Lately I’ve been seeing versions of this quote floating around a lot on Instagram. I suppose that could partly be because I follow a lot of quotes that post inspirational or motivational quotes and entrepreneurial tips. But I also know that eventually when you see something enough that you find yourself thinking about it more. It follows, therefore, that I’ve found this to be an epiphany of sorts, especially when I think about trying to explain my plans and the things I’m working on to other people who ask about what I’m doing.
To back up a bit, I should explain that I recently came to a conclusion…or decision really, about my current job/occupation. In the process of reaching said conclusion, I recently found myself thinking a lot about how most people I know approach jobs, work, and careers. What struck me was how regardless of the field (I’ve gone between 2 primarily: Journalism/media and Education) there has always been this sentiment amongst many people I’ve met: dissatisfaction with the job but resignation to be satisfied to have said job. I know many would count that as just people being realistic with the rose-colored glasses about their careers off, but to me it’s always just been sad. When you’re around that kind of mindset consistently you can start to think that you’re either sheltered, naïve, or privileged to even think about terms like “purpose” or “dream job.” Even more, it can make you feel like you’re ungrateful to want more or, dare I say it, walk away from a job you hate. The idea is that you’re supposed to be thankful just to have a job – even if the thought of it has begun to give you anxiety attacks.
That’s the world most of us seem to live in. It can feel almost like a luxury to even talk about having a purpose, let alone trying to pursue one. On one hand you can go on Instagram or Twitter and see endless motivational quotes or captions about “grinding” and “hustling.” But on the other hand, you’ll see random people talking down to or discarding such messages as though to actually be talking about dreams and purpose is absurd, self-indulgent, or pointless. I won’t ask when or where people became so jaded or hopeless because I know the world can be cruel. I also know that not everyone has, let alone believes in, dreams. Knowing that and accepting that can make it hard to want to talk about your dreams and goals.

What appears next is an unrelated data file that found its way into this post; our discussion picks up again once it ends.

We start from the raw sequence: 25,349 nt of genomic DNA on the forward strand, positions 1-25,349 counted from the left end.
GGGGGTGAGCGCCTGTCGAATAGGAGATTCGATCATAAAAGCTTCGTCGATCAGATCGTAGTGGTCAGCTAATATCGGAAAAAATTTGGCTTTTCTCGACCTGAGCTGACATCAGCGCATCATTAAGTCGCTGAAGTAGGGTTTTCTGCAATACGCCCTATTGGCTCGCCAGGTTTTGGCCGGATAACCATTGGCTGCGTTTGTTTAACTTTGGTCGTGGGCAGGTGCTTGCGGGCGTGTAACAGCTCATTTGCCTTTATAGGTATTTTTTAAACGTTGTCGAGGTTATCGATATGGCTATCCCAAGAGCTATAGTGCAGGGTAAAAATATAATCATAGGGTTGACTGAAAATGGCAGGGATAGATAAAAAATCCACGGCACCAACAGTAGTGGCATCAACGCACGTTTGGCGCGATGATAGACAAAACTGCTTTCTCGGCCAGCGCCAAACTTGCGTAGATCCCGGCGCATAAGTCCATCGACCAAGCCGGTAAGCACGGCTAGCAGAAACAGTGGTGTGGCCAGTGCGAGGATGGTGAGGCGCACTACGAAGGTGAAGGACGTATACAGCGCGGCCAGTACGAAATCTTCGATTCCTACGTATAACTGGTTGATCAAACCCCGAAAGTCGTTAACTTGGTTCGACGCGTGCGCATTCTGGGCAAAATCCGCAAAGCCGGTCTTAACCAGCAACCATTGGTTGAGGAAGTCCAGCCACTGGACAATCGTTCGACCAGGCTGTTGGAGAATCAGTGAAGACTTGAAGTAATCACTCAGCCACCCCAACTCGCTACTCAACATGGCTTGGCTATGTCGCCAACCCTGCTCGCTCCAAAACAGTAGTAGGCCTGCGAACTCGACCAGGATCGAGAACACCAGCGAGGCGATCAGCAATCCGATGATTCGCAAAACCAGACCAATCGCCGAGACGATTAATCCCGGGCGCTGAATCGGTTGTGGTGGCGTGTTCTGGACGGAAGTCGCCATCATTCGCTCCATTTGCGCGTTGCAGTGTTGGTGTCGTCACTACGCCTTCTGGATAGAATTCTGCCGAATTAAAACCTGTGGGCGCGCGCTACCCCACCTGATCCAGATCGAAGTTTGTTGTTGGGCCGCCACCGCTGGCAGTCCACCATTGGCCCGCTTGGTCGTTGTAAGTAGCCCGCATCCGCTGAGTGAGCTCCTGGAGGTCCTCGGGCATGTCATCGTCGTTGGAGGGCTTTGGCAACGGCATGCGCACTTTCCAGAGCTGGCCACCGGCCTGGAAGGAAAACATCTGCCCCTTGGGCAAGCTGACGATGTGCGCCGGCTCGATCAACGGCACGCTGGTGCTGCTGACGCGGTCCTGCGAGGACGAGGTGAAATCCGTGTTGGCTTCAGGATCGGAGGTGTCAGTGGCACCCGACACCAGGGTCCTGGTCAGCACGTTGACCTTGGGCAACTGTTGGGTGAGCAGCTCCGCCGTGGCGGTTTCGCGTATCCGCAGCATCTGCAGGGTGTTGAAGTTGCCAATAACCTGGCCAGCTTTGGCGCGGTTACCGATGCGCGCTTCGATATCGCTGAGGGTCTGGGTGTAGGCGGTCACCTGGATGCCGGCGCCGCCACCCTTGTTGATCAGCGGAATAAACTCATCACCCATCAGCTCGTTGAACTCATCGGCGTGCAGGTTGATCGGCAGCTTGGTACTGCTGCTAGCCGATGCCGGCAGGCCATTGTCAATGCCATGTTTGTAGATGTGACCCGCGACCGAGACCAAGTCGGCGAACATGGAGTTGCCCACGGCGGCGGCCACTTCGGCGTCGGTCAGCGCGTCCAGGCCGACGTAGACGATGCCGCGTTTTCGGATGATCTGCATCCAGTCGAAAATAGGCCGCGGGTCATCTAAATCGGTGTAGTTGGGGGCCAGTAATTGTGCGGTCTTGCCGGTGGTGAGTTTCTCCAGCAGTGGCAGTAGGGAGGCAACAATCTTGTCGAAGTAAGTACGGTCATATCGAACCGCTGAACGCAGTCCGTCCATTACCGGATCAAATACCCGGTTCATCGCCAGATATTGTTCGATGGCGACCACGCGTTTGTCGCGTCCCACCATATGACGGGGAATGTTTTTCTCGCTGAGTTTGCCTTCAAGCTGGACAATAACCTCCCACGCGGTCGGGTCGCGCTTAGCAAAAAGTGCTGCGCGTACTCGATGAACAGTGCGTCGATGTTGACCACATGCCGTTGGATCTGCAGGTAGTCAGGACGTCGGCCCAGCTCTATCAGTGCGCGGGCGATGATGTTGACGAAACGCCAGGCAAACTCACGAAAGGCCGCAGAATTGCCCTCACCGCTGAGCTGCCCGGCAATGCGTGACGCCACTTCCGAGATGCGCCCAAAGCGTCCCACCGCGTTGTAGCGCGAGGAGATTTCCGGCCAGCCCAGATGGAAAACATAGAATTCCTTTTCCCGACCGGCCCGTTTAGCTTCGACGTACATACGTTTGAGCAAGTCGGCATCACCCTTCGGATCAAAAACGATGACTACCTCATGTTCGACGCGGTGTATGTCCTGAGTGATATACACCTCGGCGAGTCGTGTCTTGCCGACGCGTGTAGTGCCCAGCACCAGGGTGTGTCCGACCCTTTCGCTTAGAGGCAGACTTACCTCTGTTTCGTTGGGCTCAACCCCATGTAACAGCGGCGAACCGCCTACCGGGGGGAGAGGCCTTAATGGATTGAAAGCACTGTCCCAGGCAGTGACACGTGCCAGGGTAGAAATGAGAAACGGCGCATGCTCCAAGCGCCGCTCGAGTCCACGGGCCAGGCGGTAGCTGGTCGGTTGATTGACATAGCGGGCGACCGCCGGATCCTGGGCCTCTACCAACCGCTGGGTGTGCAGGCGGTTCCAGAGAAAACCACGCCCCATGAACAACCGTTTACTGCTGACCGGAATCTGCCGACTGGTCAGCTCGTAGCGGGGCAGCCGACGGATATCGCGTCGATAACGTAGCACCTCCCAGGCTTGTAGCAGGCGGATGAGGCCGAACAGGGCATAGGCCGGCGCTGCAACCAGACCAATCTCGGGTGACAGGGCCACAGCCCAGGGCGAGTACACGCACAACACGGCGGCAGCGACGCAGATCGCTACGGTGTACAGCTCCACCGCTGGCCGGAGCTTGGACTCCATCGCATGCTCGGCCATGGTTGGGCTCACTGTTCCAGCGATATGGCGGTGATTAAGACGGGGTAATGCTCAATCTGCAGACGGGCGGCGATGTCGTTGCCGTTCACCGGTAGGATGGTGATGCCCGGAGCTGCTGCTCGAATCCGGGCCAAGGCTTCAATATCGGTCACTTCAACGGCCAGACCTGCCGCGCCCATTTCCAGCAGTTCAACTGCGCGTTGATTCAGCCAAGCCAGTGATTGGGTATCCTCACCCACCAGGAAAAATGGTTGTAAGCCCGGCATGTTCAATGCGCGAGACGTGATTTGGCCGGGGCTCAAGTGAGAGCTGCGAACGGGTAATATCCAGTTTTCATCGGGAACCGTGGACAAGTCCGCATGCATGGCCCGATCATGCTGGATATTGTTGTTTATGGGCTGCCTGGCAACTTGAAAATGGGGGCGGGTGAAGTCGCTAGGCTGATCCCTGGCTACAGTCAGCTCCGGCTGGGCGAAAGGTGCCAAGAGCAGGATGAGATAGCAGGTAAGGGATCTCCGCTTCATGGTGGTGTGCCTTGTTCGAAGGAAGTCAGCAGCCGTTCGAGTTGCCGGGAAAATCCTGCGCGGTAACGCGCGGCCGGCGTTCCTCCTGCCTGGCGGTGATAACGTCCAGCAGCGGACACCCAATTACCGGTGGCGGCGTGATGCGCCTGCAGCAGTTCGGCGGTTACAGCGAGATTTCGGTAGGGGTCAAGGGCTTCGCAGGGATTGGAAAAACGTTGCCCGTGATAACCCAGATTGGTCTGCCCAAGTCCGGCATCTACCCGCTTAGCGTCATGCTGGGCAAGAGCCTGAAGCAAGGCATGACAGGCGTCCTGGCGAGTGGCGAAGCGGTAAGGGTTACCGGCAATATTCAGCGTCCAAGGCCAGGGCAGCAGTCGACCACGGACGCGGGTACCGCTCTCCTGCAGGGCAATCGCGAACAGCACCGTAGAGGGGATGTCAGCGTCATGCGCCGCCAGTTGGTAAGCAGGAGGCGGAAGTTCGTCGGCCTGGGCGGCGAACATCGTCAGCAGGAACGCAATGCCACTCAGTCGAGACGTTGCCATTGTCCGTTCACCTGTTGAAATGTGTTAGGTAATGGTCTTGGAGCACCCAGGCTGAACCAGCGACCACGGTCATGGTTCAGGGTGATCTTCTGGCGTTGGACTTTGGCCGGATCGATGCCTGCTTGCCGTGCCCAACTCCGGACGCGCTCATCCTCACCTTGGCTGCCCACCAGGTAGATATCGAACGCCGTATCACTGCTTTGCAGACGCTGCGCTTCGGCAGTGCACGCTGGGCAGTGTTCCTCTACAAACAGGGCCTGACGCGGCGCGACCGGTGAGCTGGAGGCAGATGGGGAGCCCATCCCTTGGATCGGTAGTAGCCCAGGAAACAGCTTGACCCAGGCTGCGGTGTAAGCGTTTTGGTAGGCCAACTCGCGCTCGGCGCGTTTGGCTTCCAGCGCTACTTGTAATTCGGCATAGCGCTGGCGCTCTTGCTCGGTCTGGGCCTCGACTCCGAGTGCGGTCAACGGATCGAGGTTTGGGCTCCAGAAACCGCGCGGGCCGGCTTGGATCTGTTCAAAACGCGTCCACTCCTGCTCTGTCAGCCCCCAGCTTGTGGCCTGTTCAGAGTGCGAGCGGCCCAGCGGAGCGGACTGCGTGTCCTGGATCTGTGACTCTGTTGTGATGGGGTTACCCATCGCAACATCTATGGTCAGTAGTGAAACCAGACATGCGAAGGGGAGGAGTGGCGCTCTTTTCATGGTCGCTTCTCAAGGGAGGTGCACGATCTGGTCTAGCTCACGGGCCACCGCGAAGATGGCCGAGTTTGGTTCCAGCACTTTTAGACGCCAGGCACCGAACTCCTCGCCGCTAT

But what I realized is this: the truth is that sometimes when you’re on your journey and trying to walk in your purpose, people around you are not going to understand. And that’s okay. It’s not for them to get. These can be friends, family, or even complete strangers. If you’re anything like me, you may know this already about those close to you and may be uncomfortable even talking about your plans because of that. It isn’t that they don’t mean well. Some have genuine worry or concern for you. Of course some are questioning and doubting you from a place of their own fear. But the thing is, as much as you may love them and want them to get it: It’s not for them to understand because it’s not their vision.
I firmly believe that we were each created with a mission, a purpose to serve. Some people realize what theirs is early in life, some later in life, and some go to their grave without ever realizing theirs. But no two people walk the exact same path or have the exact same qualities, talents, and perspectives, regardless of shared similarities. We’re all unique. It can be the best feeling ever when we realize someone else gets us or understands and can appreciate our individual journey. But even if no one else does, it doesn’t make our individuality and purpose any less valid or valuable. It also doesn’t make them less of a person. It just simply is not for them to see or get.
If you are a reformed people-pleaser like me (reformed to the point that I really dislike people-pleasers- or at least the “people pleasing trait”- and try to not be around them whenever possible) it can still be a habit to want someone, especially someone close to you, to cosign your ideas, plans, and goals. I know that too many times in life I’ve played out conversations in my head about how to explain my decisions and desires. To be completely honest, I currently find myself doing that at times. But then, as soon as I hear that inner voice that likes to play out those kind of unhelpful conversations, I tell her to “Shut-up” and “kick rocks.” Listening to that voice and engaging it only creates the doubts that can snowball into second-guessing my intuition. And that can lead to halting my progress towards completing my goals, which I definitely do not want.
Ultimately, however, I think about the fact that it’s my life and me not following my heart will end up negatively affecting me – not them. It would also prevent me from impacting whoever my purpose here is meant to impact. Sometimes our dreams are bigger than us. Even if that can seem daunting, it also makes it even more important that we go for them and not let the doubts of others get in our way. In the end, if they don’t get it, that’s their problem, not yours.